Although most news media in 2020 temporarily and superficially embraced the idea behind Black Lives Matter—the simple notion that Black people are human—they largely ignored it for the first seven years. Luckily, in the meantime Cullors had a platform to speak about her crucial work: the independent press.
‘If it bleeds, it leads’
Cullors had brought with her to the 2014 interview a young woman named Jasmine Richards who had become newly politicized that summer when a white police officer named Darren Wilson killed a young Black teenager named Mike Brown in Ferguson, Missouri. Richards went on to lead a chapter of Black Lives Matter in Pasadena, California, where I live.
In what was one of her first live interviews, Richards made an astute observation about why protesters had engaged in property damage during the racial justice uprisings in Ferguson: “They weren’t looting and messing up things to take them. They were burning things and messing things up so people could pay attention, so CNN could pay attention, ’cause that’s the only way a Black life would matter, is if you mess up some stuff and go crazy… What you see on TV is not really what it is.”
The idea that “if it bleeds, it leads” has long been a corporate media mantra, one that activists have taken note of. But independent journalists have generally refused to succumb to such pressures. Freed from the yoke of ratings and market valuations, independent journalists were able to explore and embrace the idea behind “Black Lives Matter” years before the corporate media caught on.
Similarly, independent media did not need to see videotaped proof of racist police brutality to understand that it was a systemic problem. In the era before smartphones, police claims (“he reached for his gun!”) countered those of Black survivors, and corporate media readily accepted law enforcement’s word. But independent media outlets, understanding the power dynamic between police and their victims, did not require proof of Black people’s word. If Black folks said they experienced racist police brutality, that was reason enough to investigate and report.
Although there are exceptions, the narratives at work in independent media spaces have generally questioned authority and been mindful of Black people’s humanity and truthfulness, whereas corporate media outlets have tended to reproduce an internalized narrative that police—and all other authorities—are almost always right.
Connecting the dots to build racial justice narratives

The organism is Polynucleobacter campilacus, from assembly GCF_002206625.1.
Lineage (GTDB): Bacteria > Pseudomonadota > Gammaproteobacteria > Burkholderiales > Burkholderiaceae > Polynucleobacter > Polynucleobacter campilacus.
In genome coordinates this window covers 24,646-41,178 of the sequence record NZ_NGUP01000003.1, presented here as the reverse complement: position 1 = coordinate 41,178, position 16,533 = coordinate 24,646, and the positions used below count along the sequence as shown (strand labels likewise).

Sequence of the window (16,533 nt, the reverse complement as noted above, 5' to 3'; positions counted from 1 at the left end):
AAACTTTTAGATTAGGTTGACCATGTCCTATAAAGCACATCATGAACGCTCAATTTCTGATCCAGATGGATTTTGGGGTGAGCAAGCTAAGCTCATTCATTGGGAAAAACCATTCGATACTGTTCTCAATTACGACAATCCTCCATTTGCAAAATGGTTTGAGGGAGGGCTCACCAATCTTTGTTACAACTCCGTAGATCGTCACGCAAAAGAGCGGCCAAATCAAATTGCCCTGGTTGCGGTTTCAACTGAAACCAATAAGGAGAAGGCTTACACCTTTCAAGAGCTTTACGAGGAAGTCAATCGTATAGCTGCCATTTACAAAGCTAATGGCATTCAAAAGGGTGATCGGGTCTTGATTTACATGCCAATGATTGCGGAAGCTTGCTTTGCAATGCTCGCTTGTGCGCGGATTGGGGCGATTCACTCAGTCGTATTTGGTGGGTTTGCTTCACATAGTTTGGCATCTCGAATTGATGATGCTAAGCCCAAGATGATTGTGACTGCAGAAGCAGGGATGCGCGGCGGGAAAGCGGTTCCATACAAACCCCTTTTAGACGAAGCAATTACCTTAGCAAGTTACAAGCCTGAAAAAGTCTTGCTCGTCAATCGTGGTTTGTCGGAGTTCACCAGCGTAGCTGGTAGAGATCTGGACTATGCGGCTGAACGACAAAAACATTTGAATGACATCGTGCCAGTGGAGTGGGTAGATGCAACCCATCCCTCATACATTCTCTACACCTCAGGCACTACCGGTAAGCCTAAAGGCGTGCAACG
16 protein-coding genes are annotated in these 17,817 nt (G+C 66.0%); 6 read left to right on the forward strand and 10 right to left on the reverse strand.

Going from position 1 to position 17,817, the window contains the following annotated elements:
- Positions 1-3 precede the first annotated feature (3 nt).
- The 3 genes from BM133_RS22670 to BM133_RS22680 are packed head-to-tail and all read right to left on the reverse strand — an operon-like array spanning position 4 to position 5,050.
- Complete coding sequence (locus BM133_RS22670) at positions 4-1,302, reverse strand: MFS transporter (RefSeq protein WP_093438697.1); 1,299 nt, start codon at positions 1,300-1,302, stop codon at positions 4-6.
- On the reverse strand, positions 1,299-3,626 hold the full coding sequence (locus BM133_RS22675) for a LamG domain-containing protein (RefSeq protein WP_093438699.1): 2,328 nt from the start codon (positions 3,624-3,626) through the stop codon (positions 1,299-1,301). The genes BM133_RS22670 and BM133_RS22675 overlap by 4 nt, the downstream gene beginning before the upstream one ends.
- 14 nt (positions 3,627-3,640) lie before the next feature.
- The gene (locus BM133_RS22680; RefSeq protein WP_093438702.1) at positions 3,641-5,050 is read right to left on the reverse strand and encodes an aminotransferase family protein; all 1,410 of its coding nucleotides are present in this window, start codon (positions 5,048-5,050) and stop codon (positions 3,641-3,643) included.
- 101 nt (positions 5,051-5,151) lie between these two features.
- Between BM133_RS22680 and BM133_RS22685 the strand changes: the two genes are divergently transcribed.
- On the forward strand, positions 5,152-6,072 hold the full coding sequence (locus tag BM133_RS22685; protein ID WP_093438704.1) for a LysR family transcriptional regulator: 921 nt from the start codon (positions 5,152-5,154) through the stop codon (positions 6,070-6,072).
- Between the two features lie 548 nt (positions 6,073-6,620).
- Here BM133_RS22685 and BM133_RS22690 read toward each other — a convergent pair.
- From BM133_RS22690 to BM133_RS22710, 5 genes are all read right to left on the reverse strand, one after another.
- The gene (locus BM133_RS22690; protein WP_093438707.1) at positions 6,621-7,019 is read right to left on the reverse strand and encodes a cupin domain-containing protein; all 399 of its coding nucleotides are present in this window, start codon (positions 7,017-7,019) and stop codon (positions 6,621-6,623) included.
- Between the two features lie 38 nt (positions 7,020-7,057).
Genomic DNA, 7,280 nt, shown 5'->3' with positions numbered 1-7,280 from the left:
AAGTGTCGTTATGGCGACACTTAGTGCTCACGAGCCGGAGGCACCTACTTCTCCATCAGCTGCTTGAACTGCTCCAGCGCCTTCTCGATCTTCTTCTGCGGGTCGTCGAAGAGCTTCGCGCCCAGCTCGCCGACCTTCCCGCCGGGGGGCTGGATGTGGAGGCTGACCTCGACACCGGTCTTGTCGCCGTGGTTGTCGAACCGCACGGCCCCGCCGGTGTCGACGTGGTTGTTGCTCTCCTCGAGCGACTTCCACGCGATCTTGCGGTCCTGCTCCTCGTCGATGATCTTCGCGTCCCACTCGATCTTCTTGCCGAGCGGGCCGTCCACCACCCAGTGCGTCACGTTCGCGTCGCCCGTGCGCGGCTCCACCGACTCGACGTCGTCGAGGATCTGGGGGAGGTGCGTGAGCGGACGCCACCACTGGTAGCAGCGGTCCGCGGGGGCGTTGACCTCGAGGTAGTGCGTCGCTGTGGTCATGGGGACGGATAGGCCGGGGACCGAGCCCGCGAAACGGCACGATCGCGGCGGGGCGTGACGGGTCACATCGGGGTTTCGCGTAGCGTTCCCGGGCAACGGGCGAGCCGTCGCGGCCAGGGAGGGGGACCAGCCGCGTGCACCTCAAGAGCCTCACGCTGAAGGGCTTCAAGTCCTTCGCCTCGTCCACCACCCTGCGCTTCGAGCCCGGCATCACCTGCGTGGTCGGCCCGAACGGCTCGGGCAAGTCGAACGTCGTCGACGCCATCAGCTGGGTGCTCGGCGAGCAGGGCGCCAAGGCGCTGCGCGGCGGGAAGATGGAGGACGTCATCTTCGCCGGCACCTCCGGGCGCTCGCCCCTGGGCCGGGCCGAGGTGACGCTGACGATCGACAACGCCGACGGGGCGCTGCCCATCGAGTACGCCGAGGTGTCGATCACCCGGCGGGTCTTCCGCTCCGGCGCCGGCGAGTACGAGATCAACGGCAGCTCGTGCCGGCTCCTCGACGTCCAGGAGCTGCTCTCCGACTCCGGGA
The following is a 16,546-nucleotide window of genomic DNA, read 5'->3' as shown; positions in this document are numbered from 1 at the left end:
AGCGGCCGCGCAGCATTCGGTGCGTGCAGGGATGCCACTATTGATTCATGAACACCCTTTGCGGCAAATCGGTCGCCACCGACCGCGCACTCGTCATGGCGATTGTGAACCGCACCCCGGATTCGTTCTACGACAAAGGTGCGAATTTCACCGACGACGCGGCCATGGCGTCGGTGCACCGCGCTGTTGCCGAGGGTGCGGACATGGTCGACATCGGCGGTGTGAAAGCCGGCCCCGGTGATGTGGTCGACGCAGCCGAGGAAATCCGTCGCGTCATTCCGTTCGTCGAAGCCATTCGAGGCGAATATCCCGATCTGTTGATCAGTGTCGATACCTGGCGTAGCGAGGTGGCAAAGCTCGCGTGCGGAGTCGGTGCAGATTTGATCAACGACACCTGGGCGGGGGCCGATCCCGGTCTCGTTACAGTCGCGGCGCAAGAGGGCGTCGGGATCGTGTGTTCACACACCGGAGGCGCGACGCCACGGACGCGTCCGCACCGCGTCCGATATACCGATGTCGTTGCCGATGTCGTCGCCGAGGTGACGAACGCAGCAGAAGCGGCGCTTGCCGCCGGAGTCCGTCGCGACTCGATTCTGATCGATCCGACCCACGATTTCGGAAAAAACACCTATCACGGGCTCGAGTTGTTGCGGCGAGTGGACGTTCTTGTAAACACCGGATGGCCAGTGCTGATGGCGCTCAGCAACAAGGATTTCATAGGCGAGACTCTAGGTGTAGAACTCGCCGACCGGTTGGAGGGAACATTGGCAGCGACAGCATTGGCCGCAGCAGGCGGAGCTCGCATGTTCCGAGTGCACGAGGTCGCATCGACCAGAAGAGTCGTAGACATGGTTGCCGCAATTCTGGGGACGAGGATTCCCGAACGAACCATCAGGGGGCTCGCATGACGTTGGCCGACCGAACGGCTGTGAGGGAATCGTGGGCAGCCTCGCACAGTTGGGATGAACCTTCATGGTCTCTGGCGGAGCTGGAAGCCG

Reluctant to connect dots and identify patterns in the public interest, corporate media outlets have often presented stories as if they are isolated incidents unconnected from one another. Malkia Devich-Cyril, founding director of MediaJustice, noted, “In stories about people of color, about Black people, in particular, the [media] coverage ends up being episodic versus thematic. History and context are lost in these stories.” For consumers of this type of programming, the political landscape can appear bewildering and overwhelming, best left to the “experts” to make sense of.
But context matters, especially in the case of Black Lives Matter. When presented in isolation, the phrase can appear jarring to those who enjoy white racial privilege. It can suggest that Black people are asserting their sovereign right to live in a way that’s confrontational to notions of racial hierarchy. It should not have surprised us, then, that the defensive rejoinders of “All Lives Matter” and “Blue Lives Matter” emerged soon after #BlackLivesMatter was formulated.
When contextualized within the historical arc of racial violence facing Black America—tracing back to the barbarity of enslavement, the horrors of Jim Crow segregation, the systemic and institutional racist structures that persist—the meaning behind the phrase “Black Lives Matter” becomes crystal clear. Black Americans are demanding that the nation start valuing their lives, history, and rights, for it simply hasn’t done so.
It is common practice within independent media to invoke history, to link seemingly disparate phenomena via common threads, to see the patterns that emerge, and to be unafraid to craft narratives with long historical arcs. This is one aspect of what sets us apart from corporate media. And it is what helps readers and viewers of such media to make better sense of the world and its injustices.
In contrast, by reporting isolated stories with little background or historical framing, corporate media outlets rely on the internalized racist narratives promoted by right-wing media outlets to fill in the blanks for readers and viewers.